res. rental to 1031 to res.

Can I 1031 exchange a residental rental then move into the exchange property for 2 years and then sell it as my residence only paying back depreciation?

After you own it five years, you can use it as a personal residence for two. Until a few weeks ago your idea was viable, but the tax law was changed.
good luck,

Just to clarify what Ray said,

Property acquired in a 1031 exchange, converted to a primary residence, then sold will qualify for the capital gains exclusion under IRC Section 121 if all of the following conditions are met:
[]The property is first used for a qualified investment purpose at least one year prior to conversion to a primary residence, and,[]the taxpayer occupies the property as his primary residence at least two of the five years prior to sale, and,[*]the property has been owned at least five years prior to the sale.

Converting to a primary residence too soon risks disqualifying the exchange and making the sale of the relinquished property a taxable event.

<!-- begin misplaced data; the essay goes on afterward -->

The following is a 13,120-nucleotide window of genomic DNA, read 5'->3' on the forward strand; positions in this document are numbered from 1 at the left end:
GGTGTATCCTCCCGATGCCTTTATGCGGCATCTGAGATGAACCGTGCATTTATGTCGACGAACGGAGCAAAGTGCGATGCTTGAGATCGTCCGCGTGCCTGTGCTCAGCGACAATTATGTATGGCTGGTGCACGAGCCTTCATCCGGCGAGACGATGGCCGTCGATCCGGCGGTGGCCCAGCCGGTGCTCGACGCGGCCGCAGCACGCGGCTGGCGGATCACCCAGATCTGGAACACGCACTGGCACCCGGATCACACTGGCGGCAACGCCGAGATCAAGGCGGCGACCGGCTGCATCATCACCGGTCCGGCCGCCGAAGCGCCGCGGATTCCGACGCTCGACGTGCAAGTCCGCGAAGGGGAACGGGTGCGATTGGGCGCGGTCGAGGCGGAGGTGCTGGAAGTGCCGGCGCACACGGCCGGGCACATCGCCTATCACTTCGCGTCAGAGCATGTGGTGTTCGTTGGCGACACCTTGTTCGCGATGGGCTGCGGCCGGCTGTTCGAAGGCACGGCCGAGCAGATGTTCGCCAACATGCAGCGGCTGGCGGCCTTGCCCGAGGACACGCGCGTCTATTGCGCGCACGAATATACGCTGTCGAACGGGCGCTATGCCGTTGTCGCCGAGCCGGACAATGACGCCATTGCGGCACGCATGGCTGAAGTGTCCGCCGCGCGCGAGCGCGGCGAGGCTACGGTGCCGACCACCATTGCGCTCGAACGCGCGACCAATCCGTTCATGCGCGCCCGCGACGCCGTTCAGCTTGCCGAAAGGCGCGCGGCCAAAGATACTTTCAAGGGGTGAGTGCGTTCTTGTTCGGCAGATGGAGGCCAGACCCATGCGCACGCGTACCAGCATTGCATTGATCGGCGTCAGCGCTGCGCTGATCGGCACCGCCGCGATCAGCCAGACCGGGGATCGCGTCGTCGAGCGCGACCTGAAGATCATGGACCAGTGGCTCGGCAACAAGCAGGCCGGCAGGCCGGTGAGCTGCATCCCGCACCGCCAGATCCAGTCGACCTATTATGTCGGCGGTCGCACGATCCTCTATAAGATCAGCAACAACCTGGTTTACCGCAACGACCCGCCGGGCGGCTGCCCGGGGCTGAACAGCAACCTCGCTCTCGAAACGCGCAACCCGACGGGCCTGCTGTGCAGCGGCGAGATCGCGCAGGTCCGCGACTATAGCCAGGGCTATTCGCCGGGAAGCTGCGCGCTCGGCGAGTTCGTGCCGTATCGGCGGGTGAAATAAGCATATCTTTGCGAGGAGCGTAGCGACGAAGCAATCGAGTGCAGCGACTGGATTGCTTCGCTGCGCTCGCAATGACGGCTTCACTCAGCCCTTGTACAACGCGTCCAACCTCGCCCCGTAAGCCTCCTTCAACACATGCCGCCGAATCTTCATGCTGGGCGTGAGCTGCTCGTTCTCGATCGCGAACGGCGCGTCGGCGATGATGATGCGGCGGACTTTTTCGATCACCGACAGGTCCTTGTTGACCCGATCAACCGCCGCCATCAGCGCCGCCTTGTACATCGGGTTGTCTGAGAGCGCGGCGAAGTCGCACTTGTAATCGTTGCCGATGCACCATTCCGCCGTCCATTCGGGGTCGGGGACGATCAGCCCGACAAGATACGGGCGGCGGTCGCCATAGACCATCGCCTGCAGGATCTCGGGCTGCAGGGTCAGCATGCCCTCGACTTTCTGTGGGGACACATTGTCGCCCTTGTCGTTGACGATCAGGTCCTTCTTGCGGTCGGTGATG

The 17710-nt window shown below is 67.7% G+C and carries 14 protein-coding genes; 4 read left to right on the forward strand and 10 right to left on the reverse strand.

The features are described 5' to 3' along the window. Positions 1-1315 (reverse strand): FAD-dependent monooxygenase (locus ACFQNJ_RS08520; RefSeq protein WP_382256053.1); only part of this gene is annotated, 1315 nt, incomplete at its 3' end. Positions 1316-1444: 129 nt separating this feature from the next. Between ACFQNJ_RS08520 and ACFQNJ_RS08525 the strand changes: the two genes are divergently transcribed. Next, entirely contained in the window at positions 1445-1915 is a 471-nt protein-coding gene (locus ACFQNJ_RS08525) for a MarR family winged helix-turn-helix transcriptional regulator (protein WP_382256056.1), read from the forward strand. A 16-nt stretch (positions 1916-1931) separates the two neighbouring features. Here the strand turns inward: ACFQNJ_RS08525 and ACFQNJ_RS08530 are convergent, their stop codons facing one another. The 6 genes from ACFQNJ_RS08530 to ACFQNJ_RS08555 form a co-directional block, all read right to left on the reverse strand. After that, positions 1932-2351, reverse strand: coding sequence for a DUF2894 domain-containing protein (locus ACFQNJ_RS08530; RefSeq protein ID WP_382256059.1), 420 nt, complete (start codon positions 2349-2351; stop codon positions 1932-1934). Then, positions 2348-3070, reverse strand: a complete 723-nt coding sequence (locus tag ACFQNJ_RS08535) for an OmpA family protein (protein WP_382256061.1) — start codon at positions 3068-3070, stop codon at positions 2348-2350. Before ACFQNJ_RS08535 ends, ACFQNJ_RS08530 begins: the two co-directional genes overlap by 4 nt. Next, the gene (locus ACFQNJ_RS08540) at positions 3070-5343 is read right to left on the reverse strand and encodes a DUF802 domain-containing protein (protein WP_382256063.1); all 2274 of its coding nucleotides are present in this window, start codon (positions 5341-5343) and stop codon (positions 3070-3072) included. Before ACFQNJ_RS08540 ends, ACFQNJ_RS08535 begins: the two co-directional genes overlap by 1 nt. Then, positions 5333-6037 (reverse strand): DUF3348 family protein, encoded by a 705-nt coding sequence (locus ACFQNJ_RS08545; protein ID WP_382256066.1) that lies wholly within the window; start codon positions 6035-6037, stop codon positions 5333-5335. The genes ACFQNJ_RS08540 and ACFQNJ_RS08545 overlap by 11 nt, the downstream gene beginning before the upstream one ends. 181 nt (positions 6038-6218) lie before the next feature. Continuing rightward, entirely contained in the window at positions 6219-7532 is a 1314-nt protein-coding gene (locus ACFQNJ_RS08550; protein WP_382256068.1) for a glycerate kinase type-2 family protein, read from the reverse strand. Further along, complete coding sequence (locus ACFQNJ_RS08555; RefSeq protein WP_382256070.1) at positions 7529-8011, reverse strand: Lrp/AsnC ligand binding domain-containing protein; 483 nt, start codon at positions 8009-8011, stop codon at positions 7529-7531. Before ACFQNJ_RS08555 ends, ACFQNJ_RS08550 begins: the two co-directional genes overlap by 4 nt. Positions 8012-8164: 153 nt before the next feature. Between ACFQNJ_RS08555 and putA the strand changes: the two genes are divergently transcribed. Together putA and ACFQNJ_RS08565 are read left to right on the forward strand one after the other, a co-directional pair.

DaveT is right on the money.

I have a possible situation that ties-in to the above question. I previously owned a residential property with a rental unit. I sold that property, with a 1031 on the investment portion of the transaction. I bought a similar residential property with a basement rental unit to complete the exchange. I have been living in the main portion of the house while renting the apartment for the last 2 years. I held the previous property for a long period and am deferring a substantial gain. I have a possible change in living situations where I will not need the larger space. I am thinking about moving into the basement apartment after my current tenant leaves and renting the main portion of the house. If I stay in the basement apartment for the specified 2 years, 5 years total – can I then treat the gain on the basement as if it were my residence (and of course treating the much smaller likely gain on the main house as investment income)?

Chances are that you can treat the whole property as your primary residence, take your capital gains exclusion, and you will only be liabile for the unrecaptured depreciation.